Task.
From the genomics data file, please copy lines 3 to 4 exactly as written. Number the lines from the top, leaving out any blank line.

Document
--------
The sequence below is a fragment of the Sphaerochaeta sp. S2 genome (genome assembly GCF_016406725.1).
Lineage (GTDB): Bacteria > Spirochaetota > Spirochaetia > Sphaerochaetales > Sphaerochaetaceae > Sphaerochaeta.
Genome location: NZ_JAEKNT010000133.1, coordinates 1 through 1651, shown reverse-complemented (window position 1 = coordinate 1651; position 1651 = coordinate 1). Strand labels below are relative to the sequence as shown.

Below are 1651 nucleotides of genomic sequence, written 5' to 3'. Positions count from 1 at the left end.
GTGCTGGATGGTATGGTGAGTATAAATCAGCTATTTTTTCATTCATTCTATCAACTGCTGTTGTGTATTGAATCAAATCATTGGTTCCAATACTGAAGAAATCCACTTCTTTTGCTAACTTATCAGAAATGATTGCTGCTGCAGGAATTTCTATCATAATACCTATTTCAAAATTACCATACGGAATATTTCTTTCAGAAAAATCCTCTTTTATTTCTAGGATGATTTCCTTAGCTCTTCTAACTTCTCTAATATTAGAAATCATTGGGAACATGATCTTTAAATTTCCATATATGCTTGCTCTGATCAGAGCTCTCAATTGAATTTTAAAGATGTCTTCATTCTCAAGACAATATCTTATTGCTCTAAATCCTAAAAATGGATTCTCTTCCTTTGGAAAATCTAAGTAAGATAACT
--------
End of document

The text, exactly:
Genome location: NZ_JAEKNT010000133.1, coordinates 1 through 1651, shown reverse-complemented (window position 1 = coordinate 1651; position 1651 = coordinate 1). Strand labels below are relative to the sequence as shown.

Below are 1651 nucleotides of genomic sequence, written 5' to 3'. Positions count from 1 at the left end.